The Tiny House: Planing Your Reclaimed Lumber

There is something to be said for revisiting experiences. No matter how much progression the tiny house movement makes there are still some fundamental lessons to be learned. One of those lessons is how to properly salvage wood. There is some misconception in just pilfering wood from an old barn and tacking it right up as an interior wall. That very wood has typically been exposed to the elements including mold, mildew, animal effluvium, and the like. It needs to be cared for including a round of planing.

Over at Tiny r(E)volution we covered the process as it happened in our build. No time like the present to revisit that classic and see how a light round of planing can turn leftover lumber into its own work of art! To watch the video just hover over the image below and click on the red, centrally located, standard YouTube play button.

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By Andrew M. Odom for the [Tiny House Blog]

8 thoughts on “The Tiny House: Planing Your Reclaimed Lumber”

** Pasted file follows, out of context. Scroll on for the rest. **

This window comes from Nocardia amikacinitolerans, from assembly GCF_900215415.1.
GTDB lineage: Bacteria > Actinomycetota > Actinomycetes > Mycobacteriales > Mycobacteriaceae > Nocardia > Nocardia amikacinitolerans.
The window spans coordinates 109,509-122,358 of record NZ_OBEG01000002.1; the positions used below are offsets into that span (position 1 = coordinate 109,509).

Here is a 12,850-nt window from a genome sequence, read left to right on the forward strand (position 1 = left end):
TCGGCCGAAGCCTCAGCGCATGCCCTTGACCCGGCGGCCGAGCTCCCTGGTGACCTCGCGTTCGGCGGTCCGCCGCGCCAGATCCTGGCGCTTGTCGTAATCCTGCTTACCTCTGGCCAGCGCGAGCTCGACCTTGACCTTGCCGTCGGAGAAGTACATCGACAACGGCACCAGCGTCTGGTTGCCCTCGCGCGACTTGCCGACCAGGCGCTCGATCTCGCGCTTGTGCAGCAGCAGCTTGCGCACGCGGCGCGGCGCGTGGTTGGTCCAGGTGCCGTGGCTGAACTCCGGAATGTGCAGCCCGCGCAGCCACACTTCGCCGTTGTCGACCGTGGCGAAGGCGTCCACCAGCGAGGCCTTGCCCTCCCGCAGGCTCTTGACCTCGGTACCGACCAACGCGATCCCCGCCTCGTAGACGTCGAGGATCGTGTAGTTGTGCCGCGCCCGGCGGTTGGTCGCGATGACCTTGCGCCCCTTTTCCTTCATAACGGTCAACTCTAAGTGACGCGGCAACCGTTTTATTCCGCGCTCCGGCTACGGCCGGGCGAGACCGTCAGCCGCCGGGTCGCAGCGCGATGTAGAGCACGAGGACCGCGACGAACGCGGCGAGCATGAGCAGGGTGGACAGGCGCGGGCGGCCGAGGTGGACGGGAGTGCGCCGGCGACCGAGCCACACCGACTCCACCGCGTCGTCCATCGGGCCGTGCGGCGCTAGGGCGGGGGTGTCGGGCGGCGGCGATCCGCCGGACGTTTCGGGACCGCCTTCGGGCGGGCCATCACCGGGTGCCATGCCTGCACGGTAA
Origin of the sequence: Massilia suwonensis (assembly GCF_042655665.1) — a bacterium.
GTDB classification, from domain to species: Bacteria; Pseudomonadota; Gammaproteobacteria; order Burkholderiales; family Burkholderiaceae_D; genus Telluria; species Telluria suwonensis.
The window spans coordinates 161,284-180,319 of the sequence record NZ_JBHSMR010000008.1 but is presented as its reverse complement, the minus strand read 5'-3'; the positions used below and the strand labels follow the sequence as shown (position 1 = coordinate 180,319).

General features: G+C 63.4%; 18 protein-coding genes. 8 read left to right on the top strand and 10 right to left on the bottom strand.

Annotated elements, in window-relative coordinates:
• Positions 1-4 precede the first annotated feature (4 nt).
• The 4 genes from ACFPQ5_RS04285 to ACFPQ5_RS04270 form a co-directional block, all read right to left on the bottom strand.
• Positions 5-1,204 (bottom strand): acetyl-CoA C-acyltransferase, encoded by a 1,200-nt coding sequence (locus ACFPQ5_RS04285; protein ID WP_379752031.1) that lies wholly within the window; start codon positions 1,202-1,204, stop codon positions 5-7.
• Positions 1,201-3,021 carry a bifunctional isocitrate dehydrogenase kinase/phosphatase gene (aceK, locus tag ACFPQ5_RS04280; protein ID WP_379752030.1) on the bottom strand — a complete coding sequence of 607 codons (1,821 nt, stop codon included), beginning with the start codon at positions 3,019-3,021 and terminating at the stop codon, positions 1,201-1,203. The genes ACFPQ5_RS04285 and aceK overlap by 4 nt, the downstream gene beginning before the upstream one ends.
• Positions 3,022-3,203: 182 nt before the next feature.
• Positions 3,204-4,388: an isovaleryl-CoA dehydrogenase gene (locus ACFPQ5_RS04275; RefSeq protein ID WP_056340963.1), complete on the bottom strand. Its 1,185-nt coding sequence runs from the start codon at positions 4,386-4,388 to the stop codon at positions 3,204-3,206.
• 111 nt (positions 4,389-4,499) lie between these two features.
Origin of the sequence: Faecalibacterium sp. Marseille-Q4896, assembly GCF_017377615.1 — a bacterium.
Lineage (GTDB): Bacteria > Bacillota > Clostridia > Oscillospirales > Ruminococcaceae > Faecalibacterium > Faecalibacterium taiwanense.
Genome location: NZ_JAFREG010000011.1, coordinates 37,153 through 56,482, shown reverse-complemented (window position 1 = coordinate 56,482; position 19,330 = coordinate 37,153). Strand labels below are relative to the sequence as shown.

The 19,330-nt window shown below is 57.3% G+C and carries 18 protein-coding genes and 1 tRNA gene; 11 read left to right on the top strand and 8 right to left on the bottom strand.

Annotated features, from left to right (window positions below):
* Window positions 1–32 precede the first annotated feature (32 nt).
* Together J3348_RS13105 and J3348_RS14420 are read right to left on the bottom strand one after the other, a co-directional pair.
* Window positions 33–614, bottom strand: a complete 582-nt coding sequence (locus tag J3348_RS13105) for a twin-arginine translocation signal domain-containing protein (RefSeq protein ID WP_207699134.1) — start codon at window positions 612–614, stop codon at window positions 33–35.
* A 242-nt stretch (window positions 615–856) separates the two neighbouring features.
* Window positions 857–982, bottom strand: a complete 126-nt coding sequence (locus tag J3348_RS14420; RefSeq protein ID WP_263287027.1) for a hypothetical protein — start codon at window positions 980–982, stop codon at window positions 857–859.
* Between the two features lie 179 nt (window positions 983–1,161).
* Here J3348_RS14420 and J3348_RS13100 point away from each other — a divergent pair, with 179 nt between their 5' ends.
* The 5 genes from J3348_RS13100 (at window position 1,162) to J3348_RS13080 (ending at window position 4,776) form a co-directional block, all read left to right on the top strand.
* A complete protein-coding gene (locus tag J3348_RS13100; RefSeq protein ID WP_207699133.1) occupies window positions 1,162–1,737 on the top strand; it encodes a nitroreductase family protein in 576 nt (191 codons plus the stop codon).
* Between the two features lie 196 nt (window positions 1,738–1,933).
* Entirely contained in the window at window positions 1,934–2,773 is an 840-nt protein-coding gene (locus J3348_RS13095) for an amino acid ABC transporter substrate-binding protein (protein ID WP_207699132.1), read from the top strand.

• Great point Sue and one that would have to be considered. The wood we reclaimed was actually what they called “leftover lumber.” It was the old wood laying out in a pile that was never good enough to sell through a store so it had no nail holes or real bug infestations.

  1. You should include a warning to never to plane or cut treated lumber without proper protection. Same goes for painted wood that may have been painted with lead based paint. Finally one really should try to find out the history of their reclaimed wood. For example wood from the joists of an old structure may have been been treated with long since banned pesticides that take decades to break down.

  2. There are tons of people that sell used lumber on craigslist, but I have also been to lumber yards that have junk lumber that is perfectly reusable

  3. The other thing to be careful of in planing or sawing wood from barns is the possibilities of nails and other bits of metal. I built our bunny/chicken barn from recycled lumber from a nearby ranch. Some of that lumber included 8×8 post that were 12 ft long.


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